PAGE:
Comment: Deja vu at Alliance but core purpose unclear

Katherine Garrett-Cox of Alliance Trust. Picture: Jane Barlow
Katherine Garrett-Cox of Alliance Trust. Picture: Jane Barlow
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Another week, another management reshuffle at Scottish investment giant Alliance Trust. Chief executive Katherine Garrett-Cox, right, leaves the board but will continue as head of Alliance Trust Investments.

Alan Trotter, the trust’s chief financial officer, is leaving “to seek to continue his career in a publicly listed company elsewhere”. Susan Noble, one of the non-executives on the Alliance Trust board, will leave to chair a new board for Alliance Trust Investments. Karl Sternberg, appointed to the board two weeks ago, will meanwhile chair a committee tasked with reviewing performance.

The reshuffle follows mounting pressure from major shareholder, US hedge fund Elliott Advisers, and comes with earnest commitments to improve. New targets are set for investment performance. The discount to net assets will be reduced. There will be “meaningful” profits from loss-making Alliance Trust Savings. Costs will be cut and non-core assets disposed of.

Heard it all before? Investors can be excused a wearying dizziness over this latest series of boardroom exits, reshuffles and pledges of improvement. The trust seems to have been promising such improvements for years. Will this finally trigger the long-awaited turnaround in the trust’s fortunes and mark an end to the comings and goings? I am not sure that it will.

I wrote here two months ago that the autumn would see a further change at the trust and that Garrett-Cox could decide to step down after seven years at the helm. In the event it hasn’t quite turned out like that. The latest changes are certainly more radical than many had expected and there seems no lack of determination to tackle structural problems within the greater group. The repeated commitment to turn the Alliance Trust Savings platform from loss to “meaningful profit” is welcome but begs the question as to why previous efforts to turn it round have so far failed. It provides an excellent online service to investors and Alliance has the muscle to challenge the likes of the ubiquitous – and highly profitable – Hargreaves Lansdown. The board must either commit to a determined effort to successfully develop the potential of ATS or pull out.

However, that is not the biggest problem. There is still a disconcerting lack of clarity over the central problem at Alliance: its core investment philosophy and method of approach. What is it exactly in investment terms, that differentiates this trust from others? What is it seeking to do that is different to, or better than, its competitors?

To these questions the trust continues to retreat behind a cloud of vaporous platitudes – “social responsibility”, “sustainability”, “shareholder value”. These are neither objectives nor statements of investment strategy. Indeed, they serve to fill a vacuity of thinking at the core. I have recently attended two outstanding investment trust presentations: Standard Life Equity Income Trust and Baillie Gifford’s Scottish Mortgage Trust. Both set out what it was that the funds were trying to do and how they were going about it. They were informed by a clear and distinct investment methodology and the criteria deployed in stock selection. Listening to these presentations, I could not help but wonder what a positive solution it would be for Alliance to be presented with a reverse take-over from either of these trusts. For despite the latest reshuffle I am still missing this clarity of investment strategy and focus. If the emphasis is on capital growth, what, exactly, is the investment methodology this £3 billion trust is pursuing to achieve this?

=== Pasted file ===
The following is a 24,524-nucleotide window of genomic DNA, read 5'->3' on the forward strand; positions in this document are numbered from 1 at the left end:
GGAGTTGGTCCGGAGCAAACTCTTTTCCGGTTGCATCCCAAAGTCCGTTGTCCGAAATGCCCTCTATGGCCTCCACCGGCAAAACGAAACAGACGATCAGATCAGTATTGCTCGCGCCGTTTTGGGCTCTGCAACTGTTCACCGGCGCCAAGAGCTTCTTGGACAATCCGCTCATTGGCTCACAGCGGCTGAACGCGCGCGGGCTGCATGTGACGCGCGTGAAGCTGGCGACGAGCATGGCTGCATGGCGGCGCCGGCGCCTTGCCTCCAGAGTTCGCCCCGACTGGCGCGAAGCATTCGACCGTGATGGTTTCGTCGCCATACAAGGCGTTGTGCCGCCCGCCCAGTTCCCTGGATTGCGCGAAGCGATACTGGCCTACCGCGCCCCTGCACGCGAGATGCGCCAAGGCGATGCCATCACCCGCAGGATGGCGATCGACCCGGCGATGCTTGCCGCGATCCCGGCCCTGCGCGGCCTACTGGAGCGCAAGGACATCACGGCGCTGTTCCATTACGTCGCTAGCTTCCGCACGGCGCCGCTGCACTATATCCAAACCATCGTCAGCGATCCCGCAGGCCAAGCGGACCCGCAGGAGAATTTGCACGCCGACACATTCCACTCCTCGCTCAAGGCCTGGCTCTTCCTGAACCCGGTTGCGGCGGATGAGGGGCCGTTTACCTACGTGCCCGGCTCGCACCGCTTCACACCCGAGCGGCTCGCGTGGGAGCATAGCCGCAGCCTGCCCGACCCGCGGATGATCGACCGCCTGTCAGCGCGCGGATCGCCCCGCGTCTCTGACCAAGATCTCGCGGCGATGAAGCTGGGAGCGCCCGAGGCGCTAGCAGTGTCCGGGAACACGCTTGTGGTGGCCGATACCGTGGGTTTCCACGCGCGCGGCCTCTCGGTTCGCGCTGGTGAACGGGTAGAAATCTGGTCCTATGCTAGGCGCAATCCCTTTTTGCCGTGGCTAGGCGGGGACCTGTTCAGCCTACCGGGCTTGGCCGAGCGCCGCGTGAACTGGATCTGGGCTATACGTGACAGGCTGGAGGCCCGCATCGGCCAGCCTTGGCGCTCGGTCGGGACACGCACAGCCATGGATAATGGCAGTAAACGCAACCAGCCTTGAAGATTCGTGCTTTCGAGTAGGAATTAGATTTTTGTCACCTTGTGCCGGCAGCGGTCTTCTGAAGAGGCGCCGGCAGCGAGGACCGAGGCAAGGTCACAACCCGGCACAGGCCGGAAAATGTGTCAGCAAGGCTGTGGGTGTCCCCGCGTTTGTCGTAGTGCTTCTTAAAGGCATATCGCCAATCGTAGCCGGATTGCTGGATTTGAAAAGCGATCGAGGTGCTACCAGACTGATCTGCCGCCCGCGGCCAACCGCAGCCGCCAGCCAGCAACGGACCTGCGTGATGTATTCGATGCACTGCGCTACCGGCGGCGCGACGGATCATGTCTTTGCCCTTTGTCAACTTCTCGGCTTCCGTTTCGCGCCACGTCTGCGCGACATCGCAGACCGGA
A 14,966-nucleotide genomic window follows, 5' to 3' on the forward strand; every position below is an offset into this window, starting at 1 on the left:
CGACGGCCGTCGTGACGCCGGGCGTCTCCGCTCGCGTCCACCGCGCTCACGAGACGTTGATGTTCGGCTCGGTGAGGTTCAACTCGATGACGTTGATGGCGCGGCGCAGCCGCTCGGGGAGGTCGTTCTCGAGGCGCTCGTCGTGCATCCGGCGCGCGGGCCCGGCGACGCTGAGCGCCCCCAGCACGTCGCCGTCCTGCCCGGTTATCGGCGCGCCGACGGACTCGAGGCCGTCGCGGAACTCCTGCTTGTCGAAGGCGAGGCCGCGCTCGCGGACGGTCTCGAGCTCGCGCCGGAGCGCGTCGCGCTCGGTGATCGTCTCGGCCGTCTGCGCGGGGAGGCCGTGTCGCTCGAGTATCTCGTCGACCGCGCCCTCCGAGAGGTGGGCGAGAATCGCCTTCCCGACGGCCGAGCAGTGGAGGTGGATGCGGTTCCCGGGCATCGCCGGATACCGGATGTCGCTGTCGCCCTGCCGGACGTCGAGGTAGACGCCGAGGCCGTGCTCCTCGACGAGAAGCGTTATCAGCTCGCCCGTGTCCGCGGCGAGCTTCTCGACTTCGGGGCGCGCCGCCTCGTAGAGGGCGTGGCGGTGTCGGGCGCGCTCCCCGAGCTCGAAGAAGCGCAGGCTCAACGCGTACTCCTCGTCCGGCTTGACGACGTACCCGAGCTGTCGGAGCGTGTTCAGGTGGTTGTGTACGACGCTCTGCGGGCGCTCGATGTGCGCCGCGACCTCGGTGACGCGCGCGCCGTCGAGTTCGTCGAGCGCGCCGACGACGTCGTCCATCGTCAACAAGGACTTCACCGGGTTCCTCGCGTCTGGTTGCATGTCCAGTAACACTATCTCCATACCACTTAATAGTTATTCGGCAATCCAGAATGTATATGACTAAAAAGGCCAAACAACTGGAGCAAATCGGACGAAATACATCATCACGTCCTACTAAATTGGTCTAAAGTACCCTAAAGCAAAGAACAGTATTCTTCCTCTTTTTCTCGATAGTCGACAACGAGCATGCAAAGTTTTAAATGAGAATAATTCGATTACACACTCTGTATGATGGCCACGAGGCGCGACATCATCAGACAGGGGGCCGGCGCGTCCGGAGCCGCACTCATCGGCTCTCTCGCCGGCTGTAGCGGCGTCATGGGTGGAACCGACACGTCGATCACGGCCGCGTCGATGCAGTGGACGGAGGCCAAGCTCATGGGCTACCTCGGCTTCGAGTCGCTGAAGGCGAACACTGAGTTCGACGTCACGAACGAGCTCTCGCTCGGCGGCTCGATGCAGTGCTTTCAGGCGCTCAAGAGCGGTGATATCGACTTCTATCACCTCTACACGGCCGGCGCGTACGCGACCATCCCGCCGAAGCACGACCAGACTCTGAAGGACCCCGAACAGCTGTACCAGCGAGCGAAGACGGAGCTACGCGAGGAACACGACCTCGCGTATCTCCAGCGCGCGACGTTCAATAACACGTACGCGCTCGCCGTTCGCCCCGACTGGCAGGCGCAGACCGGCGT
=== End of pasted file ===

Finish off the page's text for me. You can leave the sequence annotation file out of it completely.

Meanwhile, what is the policy on investment income? Dividend policy has been all over the place. It once offered a yield that was at least competitive with its peers. Then dividend income seemed no longer as important as it once was – though it certainly remained important for investors. The yield on Alliance shares has drifted down to 1.6 per cent against a global trust sector average across 36 trusts of 2.15 per cent.

Its performance has stuck resolutely in the middle of this group – 19th out of 36 over three years and the discount remains high at 10 per cent. Little wonder investor loyalty has wavered, that it has lost the pre-eminence it once enjoyed as the equity vehicle of choice among family trusts and financial advisers and so many of its traditionally supportive and solidly conservative shareholder base voted in favour of the Elliott nominees.

Arguably the single most important element of this latest reshuffle is a statement that while Alliance Trust Investments will continue to enjoy the mandate to run the trust, this could be lost if it fails to deliver. “The board”, it says, “is open to the option of moving to an external manager or managers as an alternative to self-management in the future”. It may be, of course, that this latest reshuffle does the trick. But without a clear statement on investment purpose and method, I am left with an expectation that the second shoe has still to fall.